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Critical Care |

A Shocking Case of Edema

Christine Bielick, MD; Ryan Shipe, MD; Craig Lilly, MD
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University of Massachusetts, Worcester, MA


Chest. 2015;148(4_MeetingAbstracts):212A. doi:10.1378/chest.2222931
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Abstract

SESSION TITLE: Critical Care Cases II

SESSION TYPE: Affiliate Case Report Slide

PRESENTED ON: Monday, October 26, 2015 at 03:15 PM - 04:15 PM

INTRODUCTION: Shock is a common presentation to the ICU, however uncommon causes should be considered when no etiology is found.

CASE PRESENTATION: A 22 year old man presented with syncope & bilateral lower extremity edema. He was hypotensive & afebrile with poor peripheral perfusion. Studies revealed erythrocytosis, leukocytosis, acute kidney injury, lactic acidosis & hypoalbuminemia. Volume resuscitation, empiric antibiotics, & vasopressors were administered. Infectious, cardiac, hepatic, & hematologic work-ups were unrevealing. Renal studies showed acute tubular necrosis. On hospital day two he lost distal lower extremity pulses & was brought for emergent arteriogram, popliteral artery exploration & bilateral fasciotomies. By hospital day three his shock resolved but he developed acute hypoxemic respiratory failure from cardiogenic pulmonary edema. Concurrent severe anemia occurred but no bleeding source was found. He ultimately recovered but suffered three similar illnesses in the following year. The combination of hemoconcentration, hypoalbuminemia & edema with swift resolution but resultant fluid accumulation leading to respiratory failure & compartment syndrome is highly suggestive of Systemic Capillary Leak Syndrome, or Clarkson’s Disease.

DISCUSSION: First described in 1960, 126 cases of Systemic Capillary Leak Syndrome have been reported. It presents with recurrent episodes of hypovolemic shock due to sudden leakage of plasma into the extravascular space & subsequent cardiovascular collapse. Spontaneous resolution occurs within days leading to rapid intravascular fluid redistribution. Initial complications include multi-organ failure related to hypoperfusion and arteriovenous thrombi. Mortality is highest in the post-resuscitation phase due to complications of rhabdomyolysis, compartment syndrome, pulmonary edema & subsequent respiratory failure from fluid reaccumulation. Treatment consists of judicious fluid resuscitation with toleration of markers of hypoperfusion in order to prevent post-resuscitation complications. Data on preventive therapies including terbutaline & theophylline is limited.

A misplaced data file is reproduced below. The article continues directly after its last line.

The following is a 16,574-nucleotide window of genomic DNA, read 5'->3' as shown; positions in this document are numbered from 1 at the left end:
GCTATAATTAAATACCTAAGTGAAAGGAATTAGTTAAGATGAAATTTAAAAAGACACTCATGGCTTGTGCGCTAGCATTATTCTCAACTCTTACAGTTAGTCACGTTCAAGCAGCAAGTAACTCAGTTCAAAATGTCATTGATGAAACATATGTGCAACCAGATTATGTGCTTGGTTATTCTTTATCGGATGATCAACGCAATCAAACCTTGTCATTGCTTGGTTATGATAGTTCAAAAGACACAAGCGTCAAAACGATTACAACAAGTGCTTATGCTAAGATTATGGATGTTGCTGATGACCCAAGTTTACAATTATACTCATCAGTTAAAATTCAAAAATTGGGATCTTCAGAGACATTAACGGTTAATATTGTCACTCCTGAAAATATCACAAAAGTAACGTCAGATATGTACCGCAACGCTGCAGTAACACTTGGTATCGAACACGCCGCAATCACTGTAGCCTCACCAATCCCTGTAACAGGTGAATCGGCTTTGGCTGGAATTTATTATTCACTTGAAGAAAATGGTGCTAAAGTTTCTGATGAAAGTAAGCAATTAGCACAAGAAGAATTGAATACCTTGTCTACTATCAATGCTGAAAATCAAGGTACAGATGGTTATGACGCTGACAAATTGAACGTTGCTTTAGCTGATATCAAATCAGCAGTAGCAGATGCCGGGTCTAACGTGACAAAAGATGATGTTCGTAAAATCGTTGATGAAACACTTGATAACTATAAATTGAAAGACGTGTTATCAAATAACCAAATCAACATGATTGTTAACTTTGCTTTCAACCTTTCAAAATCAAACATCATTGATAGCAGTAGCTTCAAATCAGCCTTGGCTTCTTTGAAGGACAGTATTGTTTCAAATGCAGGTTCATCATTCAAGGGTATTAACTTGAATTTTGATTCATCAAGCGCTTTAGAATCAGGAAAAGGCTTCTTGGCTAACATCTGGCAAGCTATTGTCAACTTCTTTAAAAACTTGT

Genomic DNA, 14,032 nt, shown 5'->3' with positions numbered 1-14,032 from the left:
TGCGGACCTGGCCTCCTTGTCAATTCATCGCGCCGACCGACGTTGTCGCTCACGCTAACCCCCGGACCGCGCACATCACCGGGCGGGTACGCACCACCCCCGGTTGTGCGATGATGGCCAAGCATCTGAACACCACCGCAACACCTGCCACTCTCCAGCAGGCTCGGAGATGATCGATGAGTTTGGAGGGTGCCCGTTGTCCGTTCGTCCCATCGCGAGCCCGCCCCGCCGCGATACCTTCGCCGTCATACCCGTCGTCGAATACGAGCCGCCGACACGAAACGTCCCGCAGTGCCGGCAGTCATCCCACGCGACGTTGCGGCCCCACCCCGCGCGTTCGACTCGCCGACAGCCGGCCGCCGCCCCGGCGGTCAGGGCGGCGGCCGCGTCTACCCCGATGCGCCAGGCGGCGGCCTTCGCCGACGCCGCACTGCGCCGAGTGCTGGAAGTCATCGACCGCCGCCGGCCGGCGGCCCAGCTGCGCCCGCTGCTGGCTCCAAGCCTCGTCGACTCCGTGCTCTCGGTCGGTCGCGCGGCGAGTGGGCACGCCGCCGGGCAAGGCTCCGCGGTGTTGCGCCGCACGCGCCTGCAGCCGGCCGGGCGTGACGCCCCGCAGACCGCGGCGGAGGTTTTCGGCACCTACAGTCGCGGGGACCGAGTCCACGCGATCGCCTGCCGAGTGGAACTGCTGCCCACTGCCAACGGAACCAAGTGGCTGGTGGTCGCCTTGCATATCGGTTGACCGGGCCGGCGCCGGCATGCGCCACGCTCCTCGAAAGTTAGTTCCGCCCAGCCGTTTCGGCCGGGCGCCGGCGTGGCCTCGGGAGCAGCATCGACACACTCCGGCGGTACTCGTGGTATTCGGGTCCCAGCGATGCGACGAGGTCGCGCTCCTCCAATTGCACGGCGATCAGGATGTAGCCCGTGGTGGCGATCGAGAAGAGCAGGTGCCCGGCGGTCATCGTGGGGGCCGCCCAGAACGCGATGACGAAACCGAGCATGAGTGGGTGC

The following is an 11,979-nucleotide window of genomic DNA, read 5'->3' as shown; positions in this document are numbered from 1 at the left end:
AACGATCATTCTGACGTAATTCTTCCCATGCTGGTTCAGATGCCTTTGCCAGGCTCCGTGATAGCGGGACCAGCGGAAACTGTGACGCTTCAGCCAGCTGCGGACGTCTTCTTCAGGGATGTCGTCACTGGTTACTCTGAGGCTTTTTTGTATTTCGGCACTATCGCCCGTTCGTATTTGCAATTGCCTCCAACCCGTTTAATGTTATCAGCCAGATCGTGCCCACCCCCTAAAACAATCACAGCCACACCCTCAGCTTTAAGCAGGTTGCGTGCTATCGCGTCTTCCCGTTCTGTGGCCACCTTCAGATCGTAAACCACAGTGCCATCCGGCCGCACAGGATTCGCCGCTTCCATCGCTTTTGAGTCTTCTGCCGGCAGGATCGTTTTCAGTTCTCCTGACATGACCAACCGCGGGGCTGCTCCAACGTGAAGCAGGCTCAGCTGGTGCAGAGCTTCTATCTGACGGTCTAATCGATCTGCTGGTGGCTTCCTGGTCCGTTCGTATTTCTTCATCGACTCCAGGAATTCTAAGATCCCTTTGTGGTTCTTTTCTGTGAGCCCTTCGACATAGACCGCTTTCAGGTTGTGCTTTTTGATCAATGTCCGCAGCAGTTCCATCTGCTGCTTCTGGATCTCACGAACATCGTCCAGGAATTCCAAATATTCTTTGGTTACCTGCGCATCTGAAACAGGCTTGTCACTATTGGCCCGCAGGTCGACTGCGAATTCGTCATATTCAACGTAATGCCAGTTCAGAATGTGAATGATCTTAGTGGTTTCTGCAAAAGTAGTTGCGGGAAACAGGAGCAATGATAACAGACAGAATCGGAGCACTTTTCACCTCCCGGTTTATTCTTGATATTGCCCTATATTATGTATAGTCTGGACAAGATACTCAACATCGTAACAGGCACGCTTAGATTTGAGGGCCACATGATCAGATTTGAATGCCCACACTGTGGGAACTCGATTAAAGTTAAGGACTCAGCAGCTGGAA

CONCLUSIONS: The presentation of hemoconcentration, hypoalbuminemia & edema in a patient with shock of unclear etiology is suggestive of Systemic Capillary Leak Syndrome. Judicious fluid administration is advised to decrease the risk of compartment syndrome & cardiopulmonary collapse in the post-leak phase.

Reference #1: Druery K, Greipp PR, Narrative review:the systemic capillary leak syndrome. Ann Intern Med. 2010; 153:90-8

DISCLOSURE: The following authors have nothing to disclose: Christine Bielick, Ryan Shipe, Craig Lilly

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